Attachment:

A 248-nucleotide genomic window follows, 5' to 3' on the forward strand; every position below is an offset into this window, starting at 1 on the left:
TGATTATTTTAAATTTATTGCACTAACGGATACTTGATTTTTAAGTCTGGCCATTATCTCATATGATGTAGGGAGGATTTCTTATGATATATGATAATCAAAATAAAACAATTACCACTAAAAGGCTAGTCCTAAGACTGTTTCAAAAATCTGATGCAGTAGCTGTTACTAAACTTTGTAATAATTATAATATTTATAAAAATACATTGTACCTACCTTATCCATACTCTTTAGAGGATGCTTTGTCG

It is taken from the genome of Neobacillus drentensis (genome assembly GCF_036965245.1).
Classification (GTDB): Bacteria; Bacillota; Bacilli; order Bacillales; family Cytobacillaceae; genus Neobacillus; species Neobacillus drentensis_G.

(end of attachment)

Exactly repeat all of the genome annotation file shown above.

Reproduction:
A 248-nucleotide genomic window follows, 5' to 3' on the forward strand; every position below is an offset into this window, starting at 1 on the left:
TGATTATTTTAAATTTATTGCACTAACGGATACTTGATTTTTAAGTCTGGCCATTATCTCATATGATGTAGGGAGGATTTCTTATGATATATGATAATCAAAATAAAACAATTACCACTAAAAGGCTAGTCCTAAGACTGTTTCAAAAATCTGATGCAGTAGCTGTTACTAAACTTTGTAATAATTATAATATTTATAAAAATACATTGTACCTACCTTATCCATACTCTTTAGAGGATGCTTTGTCG

It is taken from the genome of Neobacillus drentensis (genome assembly GCF_036965245.1).
Classification (GTDB): Bacteria; Bacillota; Bacilli; order Bacillales; family Cytobacillaceae; genus Neobacillus; species Neobacillus drentensis_G.